After attending the EduCon 2.1 Conference in Philadelphia, I became acquainted with the Science Leadership Academy and their core values: Inquiry, Research, Collaboration, Presentation, and Reflection. The value of using these ideas to teach biology, as opposed to the traditional value placed on transmitting content knowledge, has been nothing short of transformational for both my students and myself. To help students design projects that help them develop these skills, skills that have proven themselves indispensible to successful people throughout history, a colleague, Mike Murphy, and I created this Project Guide Sheet. The students struggle with this document, in a positive way, in more ways than I ever could have imagined. Working through this document with students to help them design projects has brought into my classroom some of the richest experiences that I have had in my career. I would love the feedback of the KABT community to help me to take this idea even further.
The Project Guide Sheet is divided into the following sections: Inquiry, Plan, Collaboration, Research, and Reflection. In the following lines, I will highlight some of the successes and insights I have gained from each section.
Inquiry: In the first part of this section, I have seen just how difficult of a time students have creating questions to guide their projects. They are so conditioned for the questions to be asked for them that creating their own question proves to be tremendously difficult for students of all ability levels. This section leads to great one-on-one discussions with students. The second part of this section asks students to identify their intended audience. I have found that this is an area students never consider. For us, as successful educators, it is something that we do without thinking. For students, they almost never spend time thinking about who the presentation is for, let alone put into words. The third part of this section asks students to explain why their intended audience will find the project interesting. This section has been mind-blowing for me, because I discovered that students almost NEVER consider why their audience might find their project interesting. Typical answers from students are along the lines of, “…this project will be interesting because my classmates will get new information”. My students are shocked to discover that not all students find all new information to be interesting!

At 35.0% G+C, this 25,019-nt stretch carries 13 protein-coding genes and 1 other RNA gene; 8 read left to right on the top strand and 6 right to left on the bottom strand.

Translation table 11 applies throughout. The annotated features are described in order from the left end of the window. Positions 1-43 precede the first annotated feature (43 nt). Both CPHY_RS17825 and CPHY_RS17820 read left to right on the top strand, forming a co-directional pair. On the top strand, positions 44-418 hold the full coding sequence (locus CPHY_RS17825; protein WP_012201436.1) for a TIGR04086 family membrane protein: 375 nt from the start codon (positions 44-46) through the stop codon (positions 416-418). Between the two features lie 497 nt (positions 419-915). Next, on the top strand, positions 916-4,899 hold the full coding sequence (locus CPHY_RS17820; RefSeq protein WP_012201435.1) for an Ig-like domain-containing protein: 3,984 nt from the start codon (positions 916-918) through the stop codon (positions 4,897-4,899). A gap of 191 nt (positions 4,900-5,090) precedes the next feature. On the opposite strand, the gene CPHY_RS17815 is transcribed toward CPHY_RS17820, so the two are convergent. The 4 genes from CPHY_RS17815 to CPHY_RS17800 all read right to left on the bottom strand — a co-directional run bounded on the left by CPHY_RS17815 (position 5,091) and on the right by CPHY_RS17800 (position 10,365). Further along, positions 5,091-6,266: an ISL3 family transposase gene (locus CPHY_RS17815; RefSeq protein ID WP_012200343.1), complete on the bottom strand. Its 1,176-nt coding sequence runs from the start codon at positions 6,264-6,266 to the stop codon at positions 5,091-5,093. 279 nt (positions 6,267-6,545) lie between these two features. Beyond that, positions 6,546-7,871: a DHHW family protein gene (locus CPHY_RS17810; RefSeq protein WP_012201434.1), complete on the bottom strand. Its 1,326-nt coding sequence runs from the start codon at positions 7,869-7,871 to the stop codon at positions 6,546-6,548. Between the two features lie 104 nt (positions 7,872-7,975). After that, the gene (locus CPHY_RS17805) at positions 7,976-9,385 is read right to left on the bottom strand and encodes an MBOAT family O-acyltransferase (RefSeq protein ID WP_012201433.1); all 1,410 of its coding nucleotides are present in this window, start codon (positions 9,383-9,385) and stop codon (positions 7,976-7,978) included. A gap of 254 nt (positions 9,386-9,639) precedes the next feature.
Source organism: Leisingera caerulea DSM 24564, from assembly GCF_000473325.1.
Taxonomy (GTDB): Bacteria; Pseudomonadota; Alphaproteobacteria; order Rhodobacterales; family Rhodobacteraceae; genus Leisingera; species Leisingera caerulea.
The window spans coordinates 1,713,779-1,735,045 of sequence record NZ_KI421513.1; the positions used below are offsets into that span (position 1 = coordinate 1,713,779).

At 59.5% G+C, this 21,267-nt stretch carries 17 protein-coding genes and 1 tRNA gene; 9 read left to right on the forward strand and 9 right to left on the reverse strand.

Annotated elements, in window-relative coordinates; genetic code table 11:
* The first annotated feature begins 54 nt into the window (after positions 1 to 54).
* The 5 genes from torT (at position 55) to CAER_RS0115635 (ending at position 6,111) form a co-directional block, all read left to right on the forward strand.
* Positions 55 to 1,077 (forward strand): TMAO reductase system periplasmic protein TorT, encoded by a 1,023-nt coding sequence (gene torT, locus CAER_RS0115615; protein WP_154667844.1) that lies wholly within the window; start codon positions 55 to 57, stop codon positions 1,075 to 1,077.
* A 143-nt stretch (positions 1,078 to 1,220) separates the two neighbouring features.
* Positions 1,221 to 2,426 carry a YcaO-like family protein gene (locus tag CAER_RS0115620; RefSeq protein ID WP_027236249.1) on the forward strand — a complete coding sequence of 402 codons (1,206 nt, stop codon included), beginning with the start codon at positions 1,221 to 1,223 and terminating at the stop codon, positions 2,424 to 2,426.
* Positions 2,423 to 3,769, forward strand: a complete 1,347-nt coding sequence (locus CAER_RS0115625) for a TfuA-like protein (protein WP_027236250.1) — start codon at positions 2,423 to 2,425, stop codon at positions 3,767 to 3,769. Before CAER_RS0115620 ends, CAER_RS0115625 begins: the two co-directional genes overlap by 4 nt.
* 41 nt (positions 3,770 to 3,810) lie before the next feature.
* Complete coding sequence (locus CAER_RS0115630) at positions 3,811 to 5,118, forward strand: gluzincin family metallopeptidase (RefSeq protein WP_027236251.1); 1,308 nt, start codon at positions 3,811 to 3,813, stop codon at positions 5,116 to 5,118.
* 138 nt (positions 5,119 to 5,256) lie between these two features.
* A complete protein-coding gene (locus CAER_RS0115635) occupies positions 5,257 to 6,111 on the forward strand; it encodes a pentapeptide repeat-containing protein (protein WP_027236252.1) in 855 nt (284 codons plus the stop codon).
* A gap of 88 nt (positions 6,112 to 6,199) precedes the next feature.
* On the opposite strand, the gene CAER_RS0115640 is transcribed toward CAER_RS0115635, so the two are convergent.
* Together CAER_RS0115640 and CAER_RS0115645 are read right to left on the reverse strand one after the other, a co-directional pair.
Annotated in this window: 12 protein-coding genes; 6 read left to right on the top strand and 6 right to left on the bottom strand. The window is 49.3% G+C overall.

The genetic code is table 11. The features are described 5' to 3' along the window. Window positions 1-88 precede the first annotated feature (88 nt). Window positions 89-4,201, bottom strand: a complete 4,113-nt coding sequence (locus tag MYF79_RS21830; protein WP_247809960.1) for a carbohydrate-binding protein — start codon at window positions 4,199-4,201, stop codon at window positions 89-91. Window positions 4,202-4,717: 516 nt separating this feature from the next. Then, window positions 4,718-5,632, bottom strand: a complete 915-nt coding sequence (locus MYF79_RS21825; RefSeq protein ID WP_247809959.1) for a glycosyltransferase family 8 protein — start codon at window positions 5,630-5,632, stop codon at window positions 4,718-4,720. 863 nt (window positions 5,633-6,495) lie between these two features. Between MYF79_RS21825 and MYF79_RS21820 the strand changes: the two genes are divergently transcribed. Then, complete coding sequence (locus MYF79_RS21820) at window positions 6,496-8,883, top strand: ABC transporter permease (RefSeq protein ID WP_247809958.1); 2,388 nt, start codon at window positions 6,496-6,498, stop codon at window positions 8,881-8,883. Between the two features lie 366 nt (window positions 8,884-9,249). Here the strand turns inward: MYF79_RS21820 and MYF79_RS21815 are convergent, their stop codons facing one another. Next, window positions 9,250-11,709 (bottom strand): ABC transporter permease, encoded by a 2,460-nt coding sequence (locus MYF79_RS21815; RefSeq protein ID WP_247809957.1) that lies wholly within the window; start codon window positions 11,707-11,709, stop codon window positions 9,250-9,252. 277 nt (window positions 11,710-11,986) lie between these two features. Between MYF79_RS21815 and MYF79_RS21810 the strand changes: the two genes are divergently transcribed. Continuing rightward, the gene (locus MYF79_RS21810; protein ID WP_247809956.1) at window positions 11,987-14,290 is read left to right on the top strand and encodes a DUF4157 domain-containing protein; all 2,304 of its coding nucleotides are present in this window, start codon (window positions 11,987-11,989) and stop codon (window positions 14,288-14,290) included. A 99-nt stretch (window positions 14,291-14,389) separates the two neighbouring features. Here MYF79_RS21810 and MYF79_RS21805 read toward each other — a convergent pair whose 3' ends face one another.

Plan: This section asks students to plan their projects. Again, this is an area students rarely consider because project plans are typically provided for them. Helping them through the struggle of planning projects has been particularly enriching for us all in my classroom.
Collaboration: This section asks students to collaborate with family members, other faculty, fellow students, community members and/or field professionals. This is my very favorite section because it brings the projects to life by bringing in new ideas and it expands the scope of project beyond the confines of our classroom. One of the best examples of the power of this section involves a student who was completing a project on genetic engineering and was absolutely positive that genetic engineering was morally wrong on religious grounds. Had she completed a traditional project, without collaboration, she would have found sources to solidify her viewpoint and that would have been the end. Instead, one of the people with whom she chose to collaborate was her minister who SHOCKED her by sharing that he saw no problems with genetic engineering as long as it benefitted God’s children and was respectful of life. This was earth-shattering for this student, in a very positive way. She left the experience with the idea that this issue is much more complicated than she originally thought, and left her with more questions than answers, a hallmark of quality, meaningful learning.
Research: This section is pretty traditional, and is an area where I would like more collaboration with colleagues in how to enrich it and make it more meaningful/useful for students.
Reflection: This is undoubtedly one of the most important parts of the process as it provides students the opportunity to make meaning from their experience. A successful project should leave students with new understandings, new questions, and a clear idea about how lessons learned from this project can improve the quality of projects they complete in the future, whether scholastic or otherwise. Giving the students the opportunity for metacognition is an ESSENTIAL part of a meaningful project experience.
I have no doubt that with meaningful collaboration, this document will evolve over time. I sincerely hope that the KABT community will play a large role in that evolution.
If you’d like to give this a try in your classroom, please feel free to modify it in any way you see fit. My only request is that you let me know how it goes for you and your students. 🙂